Review: The Audit, Norwich Arts Centre
PUBLISHED: 07:47 22 March 2018 | UPDATED: 07:47 22 March 2018
Adam York Gregory
Eve Stebbing is intrigued, but not moved, by a play exploring the 2008 financial crash.
Ever since the crash of 2008, there has been a sense of worry. Just what is happening to our money? When we invest it in banks, there are now supposed to be mechanisms in place which mean they cannot gamble it, or use it as a way to buy bad debts.
But have things really changed, or are we still propping up the same flawed system that is bound to fail at some moment or another and drag us all under?
These questions, and others of a similar ilk, are raised by The Audit. A stock-taking exercise, which reminds us of the realities of where our money goes, and what happens when what we invest in goes wrong.
It’s a highly informative show which expounds the vagaries of globalisation and its associated corruption. It also advocates a kind of quiet revolution engaged in by every community, however small. If enough people make a stand, finally things will change.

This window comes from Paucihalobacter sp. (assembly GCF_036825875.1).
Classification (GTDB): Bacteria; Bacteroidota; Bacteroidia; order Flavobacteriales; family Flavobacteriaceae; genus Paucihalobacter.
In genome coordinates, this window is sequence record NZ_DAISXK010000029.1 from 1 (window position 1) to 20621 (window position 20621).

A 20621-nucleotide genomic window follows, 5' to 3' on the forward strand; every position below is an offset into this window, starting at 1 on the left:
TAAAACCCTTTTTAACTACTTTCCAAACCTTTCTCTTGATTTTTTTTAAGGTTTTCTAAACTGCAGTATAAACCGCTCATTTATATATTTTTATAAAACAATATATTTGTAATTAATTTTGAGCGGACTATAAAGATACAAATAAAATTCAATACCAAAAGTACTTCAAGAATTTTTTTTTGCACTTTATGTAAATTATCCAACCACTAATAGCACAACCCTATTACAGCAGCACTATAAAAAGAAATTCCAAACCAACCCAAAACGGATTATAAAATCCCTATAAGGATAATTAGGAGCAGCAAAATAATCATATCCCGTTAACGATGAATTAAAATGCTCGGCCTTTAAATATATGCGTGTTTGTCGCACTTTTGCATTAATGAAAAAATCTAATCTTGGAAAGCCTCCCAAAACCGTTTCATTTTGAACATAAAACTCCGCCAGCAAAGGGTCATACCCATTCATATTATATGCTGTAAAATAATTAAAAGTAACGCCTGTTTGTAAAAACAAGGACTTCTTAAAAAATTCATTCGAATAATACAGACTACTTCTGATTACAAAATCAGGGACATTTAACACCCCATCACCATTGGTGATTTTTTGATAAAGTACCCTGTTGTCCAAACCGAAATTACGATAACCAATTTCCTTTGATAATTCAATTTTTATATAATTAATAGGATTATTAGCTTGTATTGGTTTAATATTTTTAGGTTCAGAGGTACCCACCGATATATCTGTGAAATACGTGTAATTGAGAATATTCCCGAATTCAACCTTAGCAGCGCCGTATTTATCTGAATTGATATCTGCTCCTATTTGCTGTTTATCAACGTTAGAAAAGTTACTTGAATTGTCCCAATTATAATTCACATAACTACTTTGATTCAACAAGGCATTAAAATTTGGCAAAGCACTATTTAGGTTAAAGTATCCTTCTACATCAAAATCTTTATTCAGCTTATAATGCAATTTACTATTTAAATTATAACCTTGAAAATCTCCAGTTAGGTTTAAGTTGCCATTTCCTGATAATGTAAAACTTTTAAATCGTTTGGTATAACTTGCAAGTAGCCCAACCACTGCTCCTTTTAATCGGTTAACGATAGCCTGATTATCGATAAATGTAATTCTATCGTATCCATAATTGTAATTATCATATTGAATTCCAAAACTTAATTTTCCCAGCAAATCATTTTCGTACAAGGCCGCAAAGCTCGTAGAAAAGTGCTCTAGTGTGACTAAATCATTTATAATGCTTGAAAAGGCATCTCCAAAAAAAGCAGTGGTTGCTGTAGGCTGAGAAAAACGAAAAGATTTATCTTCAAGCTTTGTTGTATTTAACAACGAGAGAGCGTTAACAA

The problem is, that despite riveting performances from Rachel Baynton and Gillian Lees, and an exquisitely-written script by Andrew Westerside, this work does not constitute a sufficient cri du coeur to set a revolution in motion. Not even in the confines of the Arts Centre.
And the reason for this is Eva. Eva, who lives in Iceland, is the central character of the piece. We join her in 2008 just at the point of the crash. We are informed that a wave is coming that is bound to engulf her, and after hearing the details of her country’s appalling financial situation, we wait for the crest to fall.
But the trouble is, it doesn’t. Things don’t seem to change for her very much, even after her family has faced ruin and revolution.
Robbing the play of its drama perhaps makes it true to life, but draws its power.
Still this is a great summary of a time that should not be forgotten, a salutary lesson for our uncertain future.